China’s economic growth slows in the third quarter
The pace of China’s economic expansion slowed modestly in the third quarter but still grew a robust 9.6% from a year earlier, official figures released Thursday showed.
The rate was in line with economists’ expectations as the Chinese government is focused on reining in runaway growth that could precipitate a crash.
“The national economy kept moving toward the expected direction of macroeconomic control,” the National Bureau of Statistics said in a statement.
The drop from the second quarter’s year-on-year growth of 10.3% was due partly to new regulations in the residential property market and the withdrawing of stimulus, analysts say.
Separate data released Thursday showed China’s consumer price index rising to 3.6% in September from 3.5% in August.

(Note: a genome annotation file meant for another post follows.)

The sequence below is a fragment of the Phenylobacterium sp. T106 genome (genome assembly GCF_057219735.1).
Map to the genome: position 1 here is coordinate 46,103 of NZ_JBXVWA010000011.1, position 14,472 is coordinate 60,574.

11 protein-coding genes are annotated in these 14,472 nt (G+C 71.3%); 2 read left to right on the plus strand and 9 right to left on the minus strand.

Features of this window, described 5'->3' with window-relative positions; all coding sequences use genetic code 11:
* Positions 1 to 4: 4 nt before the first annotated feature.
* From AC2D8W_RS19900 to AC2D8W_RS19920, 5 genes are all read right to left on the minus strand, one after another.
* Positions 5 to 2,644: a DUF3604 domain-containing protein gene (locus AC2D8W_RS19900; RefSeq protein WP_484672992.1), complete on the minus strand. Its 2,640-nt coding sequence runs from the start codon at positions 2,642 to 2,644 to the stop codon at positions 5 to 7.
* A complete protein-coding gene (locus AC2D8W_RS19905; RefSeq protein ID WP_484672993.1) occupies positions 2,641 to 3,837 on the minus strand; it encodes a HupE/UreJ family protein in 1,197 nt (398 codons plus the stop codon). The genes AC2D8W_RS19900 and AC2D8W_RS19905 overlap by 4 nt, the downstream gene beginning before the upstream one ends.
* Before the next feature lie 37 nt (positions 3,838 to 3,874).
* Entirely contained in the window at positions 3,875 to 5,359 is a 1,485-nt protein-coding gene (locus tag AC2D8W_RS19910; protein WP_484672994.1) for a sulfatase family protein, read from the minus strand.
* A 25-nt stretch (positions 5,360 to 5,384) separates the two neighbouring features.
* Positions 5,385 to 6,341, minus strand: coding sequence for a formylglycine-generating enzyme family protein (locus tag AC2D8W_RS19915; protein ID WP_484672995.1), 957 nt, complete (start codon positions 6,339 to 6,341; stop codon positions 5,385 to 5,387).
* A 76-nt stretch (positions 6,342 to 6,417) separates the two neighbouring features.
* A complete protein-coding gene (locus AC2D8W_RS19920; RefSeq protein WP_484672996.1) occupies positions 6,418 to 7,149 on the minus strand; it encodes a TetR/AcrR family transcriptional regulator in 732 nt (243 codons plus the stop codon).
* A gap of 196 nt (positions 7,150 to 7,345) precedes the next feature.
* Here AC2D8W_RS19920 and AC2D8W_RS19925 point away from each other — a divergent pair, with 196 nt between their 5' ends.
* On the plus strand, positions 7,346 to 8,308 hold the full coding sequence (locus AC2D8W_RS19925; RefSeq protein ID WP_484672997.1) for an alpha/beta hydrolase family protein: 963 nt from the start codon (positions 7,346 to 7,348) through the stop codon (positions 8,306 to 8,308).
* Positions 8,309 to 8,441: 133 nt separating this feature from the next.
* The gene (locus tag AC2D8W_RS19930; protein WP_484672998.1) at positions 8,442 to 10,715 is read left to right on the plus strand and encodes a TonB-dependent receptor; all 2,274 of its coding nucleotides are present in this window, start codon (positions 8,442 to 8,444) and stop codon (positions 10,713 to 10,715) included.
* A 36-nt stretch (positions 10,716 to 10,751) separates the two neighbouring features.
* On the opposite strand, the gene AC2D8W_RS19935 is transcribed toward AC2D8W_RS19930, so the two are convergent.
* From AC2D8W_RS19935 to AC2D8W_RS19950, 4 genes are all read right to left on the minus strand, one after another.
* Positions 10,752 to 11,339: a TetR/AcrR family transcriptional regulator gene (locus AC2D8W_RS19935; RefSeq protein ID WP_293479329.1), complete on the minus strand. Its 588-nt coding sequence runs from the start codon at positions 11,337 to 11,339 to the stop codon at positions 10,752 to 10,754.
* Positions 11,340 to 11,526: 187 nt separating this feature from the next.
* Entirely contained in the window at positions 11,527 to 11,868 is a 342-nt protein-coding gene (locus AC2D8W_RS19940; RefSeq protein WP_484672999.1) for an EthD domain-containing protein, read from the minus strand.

In a surprise move Tuesday, China’s central bank raised the benchmark deposit and lending rates to tackle inflation and rising asset prices. That sparked a sell-off in markets across the world that underscored how much China is viewed as a catalyst for global recovery.
Policymakers are willing to sacrifice double-digit growth for a more sustainable pattern of economic expansion that could affect everything from the price of iron ore to automobile sales figures.
China is still well in line to reach its stated annual growth target of 8%. The World Bank is estimating growth of 9.5% in 2010, while the International Monetary Fund is forecasting growth of 10.5%.